David Obrien - Following on from the much larger Irish game which Barry has started serialising we turned our attention to fighting small actions with only 4 or 5 units per side and also trying out some different armies. We had the pleasure of using the fantastic scenery produced by Whitehouse and Trickett many years back which stands the test of time well and which we then ended up using for our display game at Partizan.
The first smaller test game involved Swedes versus Russians and again Barry will probably post a number of articles about each game so I won't go into the actual action but pick out a number of points that interested me. The first thing that struck me about this game compared to the Irish one was that all the units were standard BLB sized and gave just as much fun as the game with the larger units.
We just took it for granted that all the characters such as ensigns, sergeants, drummers etc were mixed in with the units and when they became casualties they were just scored off the roster sheet.
At this point in the playtesting we hadn't added any special rules to differentiate the Swedish tactics but eventually decided to give them a slightly increased movement allowance and also the ability to incline. There was no difference in points costs between Swedes and other armies at this point but since then Barry has worked out a multiplier.
For quick fun games in a club night the difference in points costs will help to balance the game but in reality you often found that better led and commanded troops could often manage to get more of their troops to the battlefield quicker than their opponents so I would suggest trying a few games like that some time but give the Swedes much harder objectives to get a win.
I have never used a points count for my own Blood and Iron rules which are written for mid 19th century combat as this would have ended up with smaller better trained Prussian units facing poorer quality Austrian or French units which is the exact opposite of what generally happened. But that's just my own personal view of points counts.
The second game involved Swedes against Danes, the Swedes were still at BLB size whereas we tried a few larger units for the Danes, especially the Danish Guards who were a nightmare to deal with but eventually the Swedes prevailed mainly due to a couple of lucky moves where the cards seemed to land in my favour. Again the rules worked really well especially the part about deciding about when to fix bayonets, we decided that all Swedish units would start the battle with fixed bayonets so there what little shooting from them just getting stuck in with cold steel. The battle ended up a Swedish victory but certainly a pyrrhic one as there were very few troops left on the table.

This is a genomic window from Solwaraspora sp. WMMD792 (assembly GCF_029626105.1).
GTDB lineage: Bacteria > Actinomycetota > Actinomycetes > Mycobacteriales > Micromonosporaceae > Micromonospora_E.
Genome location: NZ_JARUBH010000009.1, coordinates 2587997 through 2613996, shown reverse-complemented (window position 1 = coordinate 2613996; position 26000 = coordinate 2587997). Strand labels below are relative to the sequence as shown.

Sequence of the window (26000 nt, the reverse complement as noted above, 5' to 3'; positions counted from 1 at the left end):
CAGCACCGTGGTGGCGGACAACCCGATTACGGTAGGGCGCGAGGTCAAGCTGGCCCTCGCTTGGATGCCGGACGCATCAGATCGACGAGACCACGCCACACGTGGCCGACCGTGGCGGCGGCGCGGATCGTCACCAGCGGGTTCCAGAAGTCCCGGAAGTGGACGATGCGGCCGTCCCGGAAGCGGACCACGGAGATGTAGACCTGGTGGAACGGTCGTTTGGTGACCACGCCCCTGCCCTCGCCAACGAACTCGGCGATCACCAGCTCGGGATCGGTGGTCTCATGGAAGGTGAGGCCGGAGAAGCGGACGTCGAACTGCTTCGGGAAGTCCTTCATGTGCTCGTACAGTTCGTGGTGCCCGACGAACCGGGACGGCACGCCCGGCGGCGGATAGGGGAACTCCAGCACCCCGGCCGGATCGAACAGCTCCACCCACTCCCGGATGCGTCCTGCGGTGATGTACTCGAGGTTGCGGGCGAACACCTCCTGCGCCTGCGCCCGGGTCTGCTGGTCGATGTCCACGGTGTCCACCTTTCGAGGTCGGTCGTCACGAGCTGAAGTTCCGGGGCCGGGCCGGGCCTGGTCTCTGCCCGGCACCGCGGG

Bob had to leave for the third game so Barry decided to play the Danes and I took the Swedes again.
Unfortunately the run of cards didn't work well for me and both my flanking units of cavalry were quickly routed but this was before we had added in rules for counter charging so the outcome might not have been so extreme. With both flanks gone it was down to the infantry with pike and bayonet and I thought I had Barry at a disadvantage at one point but the card gods let me down as the Danish Guards managed to pour in a devastating point blank fire as I charged them and my other unit wasn't doing much better and with reforming Danish cavalry on both flanks the remaining troops called it a day.
The three games were terrific and gave completely different results and allowed us to see different ways of modifying the rules that can only come with playtesting. We fought three games each of which lasted around 20 moves over about a seven hour period which also included coffee breaks, a meal and resetting the terrain each time which just shows how well the rules seemed to be working.
There have been further modifications to the rules especially to the Swedes at the moment but these have still to be playtested just to make sure we haven't made them over powerful.
The display game that Barry, Gerry and myself put on at Paritzan also faced Swedes against Danes on the snowy terrain but this time during the earlier Skane wars so the Swedes never had the benefit of their special rules. This was Gerry's first try of the rules and he seemed to pick them up very quickly and the display and the rules generated a large amount of interest.